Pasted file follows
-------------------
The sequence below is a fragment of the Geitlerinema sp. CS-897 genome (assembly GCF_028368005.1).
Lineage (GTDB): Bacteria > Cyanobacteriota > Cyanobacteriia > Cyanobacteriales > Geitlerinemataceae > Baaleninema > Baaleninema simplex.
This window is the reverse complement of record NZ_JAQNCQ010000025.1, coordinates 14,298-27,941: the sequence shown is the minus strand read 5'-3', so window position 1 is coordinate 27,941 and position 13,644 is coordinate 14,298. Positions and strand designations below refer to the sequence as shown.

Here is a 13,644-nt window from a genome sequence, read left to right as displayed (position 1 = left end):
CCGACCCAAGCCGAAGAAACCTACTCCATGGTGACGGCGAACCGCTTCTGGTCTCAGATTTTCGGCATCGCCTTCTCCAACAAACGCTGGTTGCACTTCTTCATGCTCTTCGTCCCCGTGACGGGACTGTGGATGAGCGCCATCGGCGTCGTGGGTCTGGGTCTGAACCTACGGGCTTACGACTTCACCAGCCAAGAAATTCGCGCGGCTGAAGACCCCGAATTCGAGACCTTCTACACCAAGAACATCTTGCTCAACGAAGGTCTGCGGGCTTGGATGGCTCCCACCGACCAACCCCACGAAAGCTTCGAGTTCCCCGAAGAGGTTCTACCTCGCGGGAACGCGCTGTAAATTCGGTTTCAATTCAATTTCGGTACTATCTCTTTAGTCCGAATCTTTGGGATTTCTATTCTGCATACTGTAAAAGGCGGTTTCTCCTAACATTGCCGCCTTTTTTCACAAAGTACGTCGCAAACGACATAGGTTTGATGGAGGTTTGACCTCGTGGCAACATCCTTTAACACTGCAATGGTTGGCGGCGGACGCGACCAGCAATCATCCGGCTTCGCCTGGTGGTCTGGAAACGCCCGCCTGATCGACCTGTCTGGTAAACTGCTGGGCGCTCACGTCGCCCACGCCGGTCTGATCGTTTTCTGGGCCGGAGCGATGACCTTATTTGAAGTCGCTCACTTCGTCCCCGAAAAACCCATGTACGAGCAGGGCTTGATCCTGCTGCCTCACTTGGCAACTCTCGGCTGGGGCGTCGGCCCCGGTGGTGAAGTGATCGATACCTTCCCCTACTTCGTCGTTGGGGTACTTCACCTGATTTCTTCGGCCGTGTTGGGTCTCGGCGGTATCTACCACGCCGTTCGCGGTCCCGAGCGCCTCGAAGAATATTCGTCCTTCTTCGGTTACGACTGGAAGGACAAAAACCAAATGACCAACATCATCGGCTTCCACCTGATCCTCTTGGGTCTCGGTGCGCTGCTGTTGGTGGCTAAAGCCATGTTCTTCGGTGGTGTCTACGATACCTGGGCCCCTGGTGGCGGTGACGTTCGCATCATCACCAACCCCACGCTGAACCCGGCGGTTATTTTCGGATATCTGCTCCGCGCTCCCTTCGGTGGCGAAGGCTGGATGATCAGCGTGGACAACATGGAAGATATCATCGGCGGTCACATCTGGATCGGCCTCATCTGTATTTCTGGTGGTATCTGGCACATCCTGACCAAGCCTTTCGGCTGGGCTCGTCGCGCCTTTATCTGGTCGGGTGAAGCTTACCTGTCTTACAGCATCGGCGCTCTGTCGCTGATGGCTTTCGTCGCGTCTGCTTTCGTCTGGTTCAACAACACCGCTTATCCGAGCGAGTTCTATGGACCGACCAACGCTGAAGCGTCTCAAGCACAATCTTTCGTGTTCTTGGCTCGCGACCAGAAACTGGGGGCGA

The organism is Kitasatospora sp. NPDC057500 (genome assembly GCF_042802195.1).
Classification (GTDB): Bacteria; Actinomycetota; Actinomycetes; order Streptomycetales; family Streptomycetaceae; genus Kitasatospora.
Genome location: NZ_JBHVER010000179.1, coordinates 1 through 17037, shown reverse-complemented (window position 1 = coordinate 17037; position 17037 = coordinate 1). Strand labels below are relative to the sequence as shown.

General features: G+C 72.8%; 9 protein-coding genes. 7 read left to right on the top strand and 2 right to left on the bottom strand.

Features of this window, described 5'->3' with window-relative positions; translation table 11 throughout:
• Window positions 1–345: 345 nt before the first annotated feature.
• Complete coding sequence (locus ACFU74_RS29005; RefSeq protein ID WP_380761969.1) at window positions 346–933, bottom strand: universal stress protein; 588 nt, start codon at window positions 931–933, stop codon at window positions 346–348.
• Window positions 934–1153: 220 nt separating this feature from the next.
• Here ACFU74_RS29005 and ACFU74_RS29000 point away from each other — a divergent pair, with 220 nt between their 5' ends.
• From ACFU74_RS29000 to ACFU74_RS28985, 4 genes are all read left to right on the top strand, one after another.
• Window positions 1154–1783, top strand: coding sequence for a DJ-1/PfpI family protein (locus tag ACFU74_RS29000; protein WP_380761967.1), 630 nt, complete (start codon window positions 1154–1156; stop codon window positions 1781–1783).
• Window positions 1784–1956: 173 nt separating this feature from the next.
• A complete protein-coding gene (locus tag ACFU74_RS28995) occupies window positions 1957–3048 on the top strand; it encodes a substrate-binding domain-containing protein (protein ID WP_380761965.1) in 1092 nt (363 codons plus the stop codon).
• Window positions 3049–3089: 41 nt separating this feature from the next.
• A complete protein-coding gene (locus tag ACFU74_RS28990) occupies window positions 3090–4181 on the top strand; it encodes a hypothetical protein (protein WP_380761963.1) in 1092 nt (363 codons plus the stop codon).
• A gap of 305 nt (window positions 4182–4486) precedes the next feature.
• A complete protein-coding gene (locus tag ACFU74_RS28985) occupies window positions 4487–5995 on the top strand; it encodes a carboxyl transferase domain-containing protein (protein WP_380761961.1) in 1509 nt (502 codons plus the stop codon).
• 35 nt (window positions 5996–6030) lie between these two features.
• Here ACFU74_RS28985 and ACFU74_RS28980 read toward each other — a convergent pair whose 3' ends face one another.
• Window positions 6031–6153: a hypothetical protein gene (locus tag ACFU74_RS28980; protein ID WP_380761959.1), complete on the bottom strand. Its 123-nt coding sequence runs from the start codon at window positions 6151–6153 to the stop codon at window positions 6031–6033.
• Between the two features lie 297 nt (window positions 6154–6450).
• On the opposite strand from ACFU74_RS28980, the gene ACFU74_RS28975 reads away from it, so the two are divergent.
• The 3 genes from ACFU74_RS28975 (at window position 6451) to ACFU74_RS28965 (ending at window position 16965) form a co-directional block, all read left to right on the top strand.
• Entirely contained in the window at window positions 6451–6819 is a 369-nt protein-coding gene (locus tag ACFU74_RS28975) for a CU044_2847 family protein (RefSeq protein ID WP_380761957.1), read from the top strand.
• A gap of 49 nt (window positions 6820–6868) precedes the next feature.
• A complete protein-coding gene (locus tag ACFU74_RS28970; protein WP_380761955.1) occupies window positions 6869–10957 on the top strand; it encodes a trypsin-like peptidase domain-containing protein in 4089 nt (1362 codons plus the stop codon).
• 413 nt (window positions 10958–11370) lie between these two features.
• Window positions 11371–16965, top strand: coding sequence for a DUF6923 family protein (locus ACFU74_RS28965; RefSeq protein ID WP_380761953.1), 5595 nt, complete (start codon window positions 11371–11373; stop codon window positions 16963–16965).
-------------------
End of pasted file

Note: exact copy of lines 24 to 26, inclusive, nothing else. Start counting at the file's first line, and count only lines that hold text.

• Here ACFU74_RS28985 and ACFU74_RS28980 read toward each other — a convergent pair whose 3' ends face one another.
• Window positions 6031–6153: a hypothetical protein gene (locus tag ACFU74_RS28980; protein ID WP_380761959.1), complete on the bottom strand. Its 123-nt coding sequence runs from the start codon at window positions 6151–6153 to the stop codon at window positions 6031–6033.
• Between the two features lie 297 nt (window positions 6154–6450).